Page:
I've been lucky enough to speak on stages all over the world thanks to podcasting. From educating at Harvard University to https://www.ted.com/talks/mark_asquith_choose_happiness_choose_control (delivering a TEDx) and speaking at the biggest podcasting conferences on the planet.
But during all of that time, I haven't once scripted a talk.
Not once. Not even my TEDx.
But in January I began scripting my Monday podcast episodes. 
If I can speak on some of the world's biggest stages without scripting, why did I start scripting my short-form podcast - especially after 1,300+ episodes?!
When I wrote my TEDx talk and actually, when I've written any talk in the past for any event that I've spoken at, I've always started with the outcome that I want to deliver.
With my TEDx it was "Choose Happiness, Choose Control". That's my destination, the place that I'm taking the viewer or listener to.
And my process is to work backwards from that by, in my mind and then on Post-It Notes (all over the wall!), spending days and sometimes weeks thinking of the connective tissue between opening the talk and delivering the outcome.
I like to tell stories, so I tend to develop a salient point for each "beat" of my talk and then connect those with anecdotes and tales from my past in life or business so that I can take the viewer on a journey with me, painting a picture during every scene so that they relate and recall each point.
Then, my process is to simply get good at telling each of those stories individually and working hard on making the connective tissue between them work to the very best of its ability.
It's not scripting - in fact, if you look hard at my TEDx, I do waver off-topic a tad (which I couldn't have done with a script) but I knew my stories and my destination, plus my connective bridges between each story so well that unless I tell you where it is, you'll be hard pushed to find it.
I've spent years working on public speaking and have honed that technique over those years.
Podcasting has helped.
There's no pride to be had in "winging it"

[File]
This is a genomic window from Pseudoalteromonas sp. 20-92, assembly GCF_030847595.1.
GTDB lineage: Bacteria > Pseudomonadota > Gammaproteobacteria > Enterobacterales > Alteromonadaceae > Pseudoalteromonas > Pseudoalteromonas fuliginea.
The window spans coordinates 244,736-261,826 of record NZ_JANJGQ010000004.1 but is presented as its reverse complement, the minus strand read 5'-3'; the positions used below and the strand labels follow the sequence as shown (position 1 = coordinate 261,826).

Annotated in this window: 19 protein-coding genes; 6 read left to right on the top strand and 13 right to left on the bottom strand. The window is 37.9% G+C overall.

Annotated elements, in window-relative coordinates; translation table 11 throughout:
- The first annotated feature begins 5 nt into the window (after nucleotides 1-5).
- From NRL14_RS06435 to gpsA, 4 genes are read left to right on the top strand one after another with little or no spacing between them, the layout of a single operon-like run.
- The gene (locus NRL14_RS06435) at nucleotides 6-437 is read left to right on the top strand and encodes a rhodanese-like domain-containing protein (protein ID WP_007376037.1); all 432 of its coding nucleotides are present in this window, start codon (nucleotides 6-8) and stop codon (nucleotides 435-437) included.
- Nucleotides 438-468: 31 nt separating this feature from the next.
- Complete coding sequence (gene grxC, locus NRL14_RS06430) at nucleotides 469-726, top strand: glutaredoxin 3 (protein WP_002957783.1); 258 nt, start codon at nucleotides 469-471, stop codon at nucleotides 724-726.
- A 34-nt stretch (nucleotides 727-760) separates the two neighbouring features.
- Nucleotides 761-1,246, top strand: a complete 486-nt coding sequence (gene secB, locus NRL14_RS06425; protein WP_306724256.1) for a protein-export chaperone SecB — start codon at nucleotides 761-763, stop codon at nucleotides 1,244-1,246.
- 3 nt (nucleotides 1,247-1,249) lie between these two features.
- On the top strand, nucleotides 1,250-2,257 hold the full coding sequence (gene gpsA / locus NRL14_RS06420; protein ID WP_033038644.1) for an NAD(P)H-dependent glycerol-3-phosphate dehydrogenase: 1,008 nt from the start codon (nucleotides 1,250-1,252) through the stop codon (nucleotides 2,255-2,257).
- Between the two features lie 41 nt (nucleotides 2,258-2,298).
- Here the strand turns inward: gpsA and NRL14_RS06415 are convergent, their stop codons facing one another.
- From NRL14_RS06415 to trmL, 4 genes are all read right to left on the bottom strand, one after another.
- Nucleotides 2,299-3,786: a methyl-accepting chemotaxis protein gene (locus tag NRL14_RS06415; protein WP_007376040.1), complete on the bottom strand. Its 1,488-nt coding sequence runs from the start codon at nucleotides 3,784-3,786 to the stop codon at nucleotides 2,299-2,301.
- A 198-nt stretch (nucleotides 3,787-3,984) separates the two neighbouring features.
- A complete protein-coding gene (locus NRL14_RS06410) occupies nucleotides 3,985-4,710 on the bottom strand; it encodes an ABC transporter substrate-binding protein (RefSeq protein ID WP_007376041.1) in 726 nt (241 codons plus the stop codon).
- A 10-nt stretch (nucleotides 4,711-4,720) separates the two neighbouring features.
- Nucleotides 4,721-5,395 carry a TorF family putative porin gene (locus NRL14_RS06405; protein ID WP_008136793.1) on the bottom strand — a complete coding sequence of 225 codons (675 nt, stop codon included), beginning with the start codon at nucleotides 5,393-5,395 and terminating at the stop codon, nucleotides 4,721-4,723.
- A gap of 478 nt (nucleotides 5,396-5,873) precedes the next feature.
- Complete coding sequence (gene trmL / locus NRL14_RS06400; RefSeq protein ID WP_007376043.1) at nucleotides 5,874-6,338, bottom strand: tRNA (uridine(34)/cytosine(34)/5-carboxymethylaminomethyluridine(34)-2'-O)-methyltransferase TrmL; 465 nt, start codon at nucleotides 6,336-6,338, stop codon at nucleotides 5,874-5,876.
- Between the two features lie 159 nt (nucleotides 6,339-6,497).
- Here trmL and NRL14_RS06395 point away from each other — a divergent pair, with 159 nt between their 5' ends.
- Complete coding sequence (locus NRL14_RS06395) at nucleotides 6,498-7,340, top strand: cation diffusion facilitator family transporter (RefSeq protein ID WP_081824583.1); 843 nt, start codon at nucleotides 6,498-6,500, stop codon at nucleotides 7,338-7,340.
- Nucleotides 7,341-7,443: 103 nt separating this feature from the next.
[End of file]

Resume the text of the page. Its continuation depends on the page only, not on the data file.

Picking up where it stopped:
When I started podcasting I had an interview podcast (you can still find it if you search for me in your podcast app) and, back in 2013, I had a bulletproof process where the guest would pretty much give me the talking points and the actionable takeaways for each episode. 
It worked really well and my show notes were almost written for me. But, I'd still spend 20 minutes before each episode researching every guest so that I could take the guest to places that maybe they hadn't been for a while or that other podcast hosts weren't taking them. 
Often, after the interview, my guest would tell me that they felt it was the best interview that they'd ever done - the one they enjoyed the most.
It was flattering but entirely down to my prep.
When I stopped my interview podcast in 2016 and went "solo", I began winging it. 
It was refreshing. After all, I'd been plying my trade for a long time and could (still can) wax lyrical about business, podcasting, startups and life in business all day long. I could produce episodes without ever running out of steam and without ever finding myself short on things to chat through.
The most preparation I ever did for an episode was a few bullet points (which I know so many hosts do, too, and it works fine) and it worked really well. I had a base framework but no script. That meant that, just like you're taught in media training, I could go through and make sure to hit the beats that I wanted to whilst also making sure to keep that open, fairly "un-edited" style that people like about me and my brand.
That hasn't changed - that's still what people value about how I deliver content.
In this growing podcasting world, though, I didn't think it was good enough. I wanted to keep my style and brand but "up my game" because you, the listener or viewer or reader consuming my content deserve more.
I started looking into what

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